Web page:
11:30 a.m. to 12:00 p.m. Lunch break in which all Challenge students gathered to eat and converse.  They even had time to play a quick board game together.

12:00 p.m. Grammar was studied using Henle First Year Latin.

1:00 p.m. Debate was studied through geography.  The students were finishing the continent of Africa.  They began the class with 20 minutes of silent drawing time, where they were to draw everything they could remember about Africa, including countries, geographic features, and water.  Next, the tutor introduced Australia by discussing random facts and drawing it on a white board for students to copy.   She included territories, capitals, geographic features, Oceania, New Zealand, seas, oceans, and Tasmania

2:00 p.m. Research is what I would call science.  Again the students started the class with a twenty minute silent drawing time.  Only this time, it was everything they could remember about the human skeleton.  After that, the tutor introduced neurons by discussion.  Then she drew and labeled a neuron on the white board for the students to copy.

3:00 p.m. Adjourn.

Based on my observations, I have mixed feelings about Classical Conversations for a variety of reasons.  I love the idea of community, as in like minded individuals studying similarly together. I think CC provides a great community for parents and students alike.  It was clear, the students in the classes I observed had developed friendships.  I also appreciate that CC is Christian based.  I'm happy to see alternative support for those who fear homeschooling through high school.  I like some of the resources used as well as some of the methods at the Challenge level.  Parent support is outstanding in the CC community.  They even offer free annual Parent Practicums to encourage and empower parents in homeschool leadership.  You do not have to join CC to attend.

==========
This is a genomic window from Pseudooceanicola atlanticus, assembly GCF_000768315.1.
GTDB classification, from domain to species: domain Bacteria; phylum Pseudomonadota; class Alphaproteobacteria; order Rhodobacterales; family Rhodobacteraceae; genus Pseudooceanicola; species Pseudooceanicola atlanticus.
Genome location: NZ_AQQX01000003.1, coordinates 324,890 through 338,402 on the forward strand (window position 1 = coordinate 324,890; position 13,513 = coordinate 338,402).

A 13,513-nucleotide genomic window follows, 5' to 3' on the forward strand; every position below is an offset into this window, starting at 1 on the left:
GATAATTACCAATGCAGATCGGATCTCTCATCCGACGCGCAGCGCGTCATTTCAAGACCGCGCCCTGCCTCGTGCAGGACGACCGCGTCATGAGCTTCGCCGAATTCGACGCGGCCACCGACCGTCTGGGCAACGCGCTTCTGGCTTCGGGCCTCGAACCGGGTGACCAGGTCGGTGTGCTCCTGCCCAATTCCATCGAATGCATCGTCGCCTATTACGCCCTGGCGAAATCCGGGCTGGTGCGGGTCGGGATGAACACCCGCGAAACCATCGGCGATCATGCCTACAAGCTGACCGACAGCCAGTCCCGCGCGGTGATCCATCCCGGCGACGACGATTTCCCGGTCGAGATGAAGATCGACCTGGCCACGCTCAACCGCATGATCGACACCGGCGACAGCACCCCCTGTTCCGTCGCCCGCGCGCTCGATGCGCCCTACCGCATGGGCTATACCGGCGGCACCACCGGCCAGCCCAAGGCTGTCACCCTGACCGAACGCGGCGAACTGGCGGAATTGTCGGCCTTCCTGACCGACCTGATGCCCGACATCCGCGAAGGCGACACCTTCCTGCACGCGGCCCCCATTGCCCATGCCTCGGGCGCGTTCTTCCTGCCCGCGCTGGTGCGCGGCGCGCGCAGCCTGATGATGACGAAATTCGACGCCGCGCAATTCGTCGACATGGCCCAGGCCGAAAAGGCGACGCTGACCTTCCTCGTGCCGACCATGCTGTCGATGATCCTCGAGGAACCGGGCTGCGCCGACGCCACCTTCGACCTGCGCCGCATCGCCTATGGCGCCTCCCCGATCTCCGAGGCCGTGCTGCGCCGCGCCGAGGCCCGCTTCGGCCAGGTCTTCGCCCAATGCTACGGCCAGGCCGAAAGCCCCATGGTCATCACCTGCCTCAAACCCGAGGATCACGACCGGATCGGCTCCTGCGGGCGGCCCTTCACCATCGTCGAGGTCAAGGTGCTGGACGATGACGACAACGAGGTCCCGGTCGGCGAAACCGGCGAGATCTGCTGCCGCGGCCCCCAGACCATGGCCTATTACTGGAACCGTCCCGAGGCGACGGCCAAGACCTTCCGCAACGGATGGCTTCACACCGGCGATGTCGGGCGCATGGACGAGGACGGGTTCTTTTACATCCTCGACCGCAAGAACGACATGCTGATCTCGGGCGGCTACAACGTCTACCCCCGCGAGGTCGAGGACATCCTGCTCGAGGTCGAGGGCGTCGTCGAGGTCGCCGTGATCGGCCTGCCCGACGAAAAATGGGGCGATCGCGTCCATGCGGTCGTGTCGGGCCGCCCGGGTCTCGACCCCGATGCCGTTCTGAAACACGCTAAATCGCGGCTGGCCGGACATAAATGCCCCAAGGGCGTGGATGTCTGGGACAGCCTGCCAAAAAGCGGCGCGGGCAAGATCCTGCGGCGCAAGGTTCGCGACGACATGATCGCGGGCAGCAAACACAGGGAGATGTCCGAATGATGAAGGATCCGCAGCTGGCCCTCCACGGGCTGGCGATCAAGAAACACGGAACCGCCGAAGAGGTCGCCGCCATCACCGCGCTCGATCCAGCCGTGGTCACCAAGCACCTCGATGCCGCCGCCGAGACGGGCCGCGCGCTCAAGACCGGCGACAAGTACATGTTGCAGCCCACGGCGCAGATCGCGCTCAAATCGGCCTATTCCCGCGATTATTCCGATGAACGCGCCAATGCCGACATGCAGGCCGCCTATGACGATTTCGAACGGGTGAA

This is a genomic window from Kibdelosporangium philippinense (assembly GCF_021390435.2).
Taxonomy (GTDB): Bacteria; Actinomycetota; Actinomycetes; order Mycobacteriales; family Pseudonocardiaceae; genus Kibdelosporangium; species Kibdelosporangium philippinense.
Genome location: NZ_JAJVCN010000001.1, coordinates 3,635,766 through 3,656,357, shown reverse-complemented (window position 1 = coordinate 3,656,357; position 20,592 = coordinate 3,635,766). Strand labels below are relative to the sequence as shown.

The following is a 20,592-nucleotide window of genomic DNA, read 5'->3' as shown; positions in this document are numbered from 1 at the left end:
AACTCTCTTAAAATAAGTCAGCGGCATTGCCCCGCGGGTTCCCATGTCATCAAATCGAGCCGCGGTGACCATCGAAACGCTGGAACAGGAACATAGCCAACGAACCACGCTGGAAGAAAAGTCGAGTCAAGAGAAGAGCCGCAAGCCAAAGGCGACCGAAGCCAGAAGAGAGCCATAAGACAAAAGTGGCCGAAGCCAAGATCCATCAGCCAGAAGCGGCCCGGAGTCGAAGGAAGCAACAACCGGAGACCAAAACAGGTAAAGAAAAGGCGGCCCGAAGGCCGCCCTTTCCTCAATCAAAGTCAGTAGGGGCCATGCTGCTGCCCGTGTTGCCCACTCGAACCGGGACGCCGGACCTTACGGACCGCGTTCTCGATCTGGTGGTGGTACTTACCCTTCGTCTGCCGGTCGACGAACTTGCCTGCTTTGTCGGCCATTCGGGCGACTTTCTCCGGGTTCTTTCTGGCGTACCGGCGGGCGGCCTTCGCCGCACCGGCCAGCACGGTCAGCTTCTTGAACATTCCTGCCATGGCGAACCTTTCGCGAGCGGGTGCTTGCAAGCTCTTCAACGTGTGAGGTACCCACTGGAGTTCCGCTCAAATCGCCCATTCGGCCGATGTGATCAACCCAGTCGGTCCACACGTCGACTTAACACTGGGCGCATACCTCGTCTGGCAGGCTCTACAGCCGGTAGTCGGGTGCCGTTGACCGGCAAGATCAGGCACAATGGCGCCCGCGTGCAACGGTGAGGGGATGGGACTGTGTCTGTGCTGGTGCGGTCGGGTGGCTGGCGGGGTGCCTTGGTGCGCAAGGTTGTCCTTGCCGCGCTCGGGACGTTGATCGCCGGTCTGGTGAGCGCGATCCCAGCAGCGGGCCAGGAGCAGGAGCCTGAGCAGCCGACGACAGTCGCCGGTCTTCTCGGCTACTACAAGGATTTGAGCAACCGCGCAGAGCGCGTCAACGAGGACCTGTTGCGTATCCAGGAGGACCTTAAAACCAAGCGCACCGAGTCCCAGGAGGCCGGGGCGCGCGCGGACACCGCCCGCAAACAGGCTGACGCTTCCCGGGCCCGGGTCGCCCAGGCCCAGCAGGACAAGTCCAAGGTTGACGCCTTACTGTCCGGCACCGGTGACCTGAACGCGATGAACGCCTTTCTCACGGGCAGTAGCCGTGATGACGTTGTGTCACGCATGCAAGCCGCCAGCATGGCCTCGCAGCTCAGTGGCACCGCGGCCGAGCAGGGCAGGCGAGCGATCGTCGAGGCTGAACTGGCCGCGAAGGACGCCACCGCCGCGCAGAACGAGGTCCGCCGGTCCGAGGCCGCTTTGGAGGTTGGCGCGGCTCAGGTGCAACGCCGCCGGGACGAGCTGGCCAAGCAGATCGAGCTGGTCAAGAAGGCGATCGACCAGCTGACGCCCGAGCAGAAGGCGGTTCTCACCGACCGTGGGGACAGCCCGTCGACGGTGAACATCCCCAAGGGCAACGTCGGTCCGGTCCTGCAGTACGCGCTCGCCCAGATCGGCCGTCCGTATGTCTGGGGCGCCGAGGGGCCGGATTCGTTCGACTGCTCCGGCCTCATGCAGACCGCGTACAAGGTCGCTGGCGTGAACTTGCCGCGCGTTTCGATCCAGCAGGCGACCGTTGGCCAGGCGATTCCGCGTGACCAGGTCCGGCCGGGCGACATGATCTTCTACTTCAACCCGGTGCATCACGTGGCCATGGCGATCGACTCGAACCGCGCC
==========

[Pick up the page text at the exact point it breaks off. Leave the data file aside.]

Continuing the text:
We will not be joining the CC community.  I'm not particularly fond of the rote memorization method used at the Foundations level.   We choose to provide a broad and liberal education through the use of living books in order for the child to develop the science of relations.  CC is aligned with the neoclassical stages of development based on Dorothy Sayers' essay, which I'm still on the fence over.   I'm a free spirit that loves to plan and pick curricula so I'm not crazy about someone else governing my choices.  In my observations, I also experienced a variety of tutors and as with anything, the leader can make or break it.  I really liked the content and method of the Essentials program, but I saw first hand a tutor that was unable to bring it home.  Lastly, CC is cost prohibitive for our family.